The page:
Denying Incarcerated People Medical Cannabis Violates the Eighth Amendment’s Cruel and Unusual Punishment Clause

Denying Incarcerated People Medical Cannabis Violates the Eighth Amendment’s Cruel and Unusual Punishment Clause

Sawyer Burton

Although medical cannabis is now legal in many places, it is routinely prohibited in correctional facilities even if an inmate possesses a valid medical cannabis card.[1] No one has ever succeeded in requesting medical cannabis in a correctional facility under the Eighth Amendment. Even when the legislature explicitly authorizes incarcerated persons to apply for a medical cannabis card, they are denied.[2]

Peoples’ cannabis use can differ, and while some people may use cannabis more medicinally than others, many people need cannabis much like they would any other serious prescription medication.[3] In acute cases, discontinuing someone’s cannabis use could result in death or serious injury.[4] Prison officials should not decide whether one person needs cannabis more than the next. If a doctor recommends medical marijuana for an inmate through a state sponsored system, prison officials should not have authority to decide whether that inmate’s medical needs are legitimate.

This Note argues for judicial expansion of the Eighth Amendment’s Cruel and Unusual Punishment Clause to create a better healthcare system for inmates by allowing the use of medical cannabis in correctional facilities. The Eighth Amendment can strike down state and county penal policies that lag behind the times of society and conflict with current legislation. The Eighth Amendment’s meaning evolves and expands through society and by dynamic judicial interpretation. Courts could incorporate changing attitudes towards providing inmates adequate medical care—including medical cannabis—by recognizing inmates’ access to medical cannabis is a medical need. Such recognition will require courts to interpret the Deliberate Indifference Standard, used to evaluate claims of cruel and unusual punishment under the Eighth Amendment,[5] in a dynamic way by deferring to state legislatures and public opinion.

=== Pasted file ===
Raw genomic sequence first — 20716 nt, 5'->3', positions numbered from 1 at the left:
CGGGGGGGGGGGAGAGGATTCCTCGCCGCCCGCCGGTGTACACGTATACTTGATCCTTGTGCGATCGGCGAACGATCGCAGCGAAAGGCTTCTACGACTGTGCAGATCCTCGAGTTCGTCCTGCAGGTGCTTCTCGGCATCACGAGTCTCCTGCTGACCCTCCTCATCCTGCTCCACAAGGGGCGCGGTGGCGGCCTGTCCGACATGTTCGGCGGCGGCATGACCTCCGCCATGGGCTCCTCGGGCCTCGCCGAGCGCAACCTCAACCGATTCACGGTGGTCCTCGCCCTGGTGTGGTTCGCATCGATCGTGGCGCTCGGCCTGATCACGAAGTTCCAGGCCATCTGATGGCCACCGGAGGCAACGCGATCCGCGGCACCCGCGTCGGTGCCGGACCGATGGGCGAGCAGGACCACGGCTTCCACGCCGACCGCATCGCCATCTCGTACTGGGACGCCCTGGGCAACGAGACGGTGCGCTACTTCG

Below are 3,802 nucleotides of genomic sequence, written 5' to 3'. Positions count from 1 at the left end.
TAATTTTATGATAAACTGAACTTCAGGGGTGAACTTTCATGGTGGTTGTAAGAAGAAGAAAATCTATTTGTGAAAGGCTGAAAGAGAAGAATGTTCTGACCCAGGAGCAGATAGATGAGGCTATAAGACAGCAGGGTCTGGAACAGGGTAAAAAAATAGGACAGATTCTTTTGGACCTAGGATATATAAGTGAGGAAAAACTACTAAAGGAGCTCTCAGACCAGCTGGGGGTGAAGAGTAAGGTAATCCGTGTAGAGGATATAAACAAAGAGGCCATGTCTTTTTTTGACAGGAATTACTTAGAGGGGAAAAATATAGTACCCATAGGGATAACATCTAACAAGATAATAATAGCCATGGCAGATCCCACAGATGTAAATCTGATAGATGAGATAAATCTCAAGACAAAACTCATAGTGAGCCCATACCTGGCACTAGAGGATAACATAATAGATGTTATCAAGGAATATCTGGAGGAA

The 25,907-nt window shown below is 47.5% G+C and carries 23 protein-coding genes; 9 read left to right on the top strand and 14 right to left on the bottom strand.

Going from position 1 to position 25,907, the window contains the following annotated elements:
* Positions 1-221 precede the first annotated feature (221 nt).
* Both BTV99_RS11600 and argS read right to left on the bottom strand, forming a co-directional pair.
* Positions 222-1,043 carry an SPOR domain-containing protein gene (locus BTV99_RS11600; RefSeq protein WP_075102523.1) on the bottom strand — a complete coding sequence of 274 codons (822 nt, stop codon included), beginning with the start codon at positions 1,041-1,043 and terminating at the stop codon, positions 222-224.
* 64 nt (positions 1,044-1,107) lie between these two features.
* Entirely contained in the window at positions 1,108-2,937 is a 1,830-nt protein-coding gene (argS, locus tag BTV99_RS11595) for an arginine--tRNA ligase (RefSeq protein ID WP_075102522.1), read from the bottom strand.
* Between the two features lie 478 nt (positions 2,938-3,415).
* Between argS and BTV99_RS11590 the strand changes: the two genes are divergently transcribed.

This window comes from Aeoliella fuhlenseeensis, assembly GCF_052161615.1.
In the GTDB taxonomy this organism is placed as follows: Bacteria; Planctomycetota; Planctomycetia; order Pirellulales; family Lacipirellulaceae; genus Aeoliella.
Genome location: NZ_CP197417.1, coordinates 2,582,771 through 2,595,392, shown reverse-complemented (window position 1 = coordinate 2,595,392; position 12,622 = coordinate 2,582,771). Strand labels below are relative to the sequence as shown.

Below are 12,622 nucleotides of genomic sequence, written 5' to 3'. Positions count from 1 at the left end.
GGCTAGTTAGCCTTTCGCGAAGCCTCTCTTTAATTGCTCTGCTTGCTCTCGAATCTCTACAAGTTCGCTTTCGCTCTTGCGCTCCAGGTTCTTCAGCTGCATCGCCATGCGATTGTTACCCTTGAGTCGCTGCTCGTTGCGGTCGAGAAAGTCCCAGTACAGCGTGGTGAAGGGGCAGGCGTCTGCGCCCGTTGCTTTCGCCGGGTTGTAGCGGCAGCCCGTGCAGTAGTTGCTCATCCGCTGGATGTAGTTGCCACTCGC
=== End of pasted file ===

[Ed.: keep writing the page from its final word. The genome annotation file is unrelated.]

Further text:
While courts have not yet held that a prison official violate the Eighth Amendment by refusing to provide medical cannabis to an inmate, if a petitioner-inmate can show that such a denial was tantamount to “a deliberate indifference of serious medical needs,” then the prison official violated the inmate’s Eighth Amendment right to medical care.[6] This Note argues that denying inmates medical cannabis is a deliberate indifference to serious medical needs because the public, state, and medical fields permit medical cannabis. Therefore, prison officials act with deliberate indifference by superseding the public, state, and medical fields with their own medical judgments under the guise of prison administration.

Although an inmate has never successfully challenged the Deliberate Indifference Standard, the possibility exists if a court is willing to consider the shift in public attitude towards medical cannabis when interpreting the Eighth Amendment.

Part I of this Note gives background on medical cannabis, the Eighth Amendment inmate medical care Deliberate Indifference Standard, and the constitutional challenges thus far regarding inmate claims for medical cannabis. Part II argues that a dynamic and flexible interpretation of the Eighth Amendment, which takes into account the public opinion through legislation, would change the disposition of cases denying inmates medical cannabis.

[1] Over 36 states and four territories—the District of Columbia, Guam, Puerto Rico, and the U.S. Virgin Islands—have publicly available medical cannabis programs. State Medical Marijuana Laws, Nat’l Conf. of State Legislatures (Jan. 11, 2021),

[2] For example, in California an incarcerated person can request a medical cannabis card through the Prison under the California Health Safety Code § 11362.785, which expressly permits medical cannabis in California penal institutions.

[3] Peter Grinspoon, Medical Marijuana, Harv. Health Blog (Apr. 10, 2020),

[4] Id.

[5]  Estelle v. Gamble, 429 U.S. 97, 104–05 (1976).

[6] Id.


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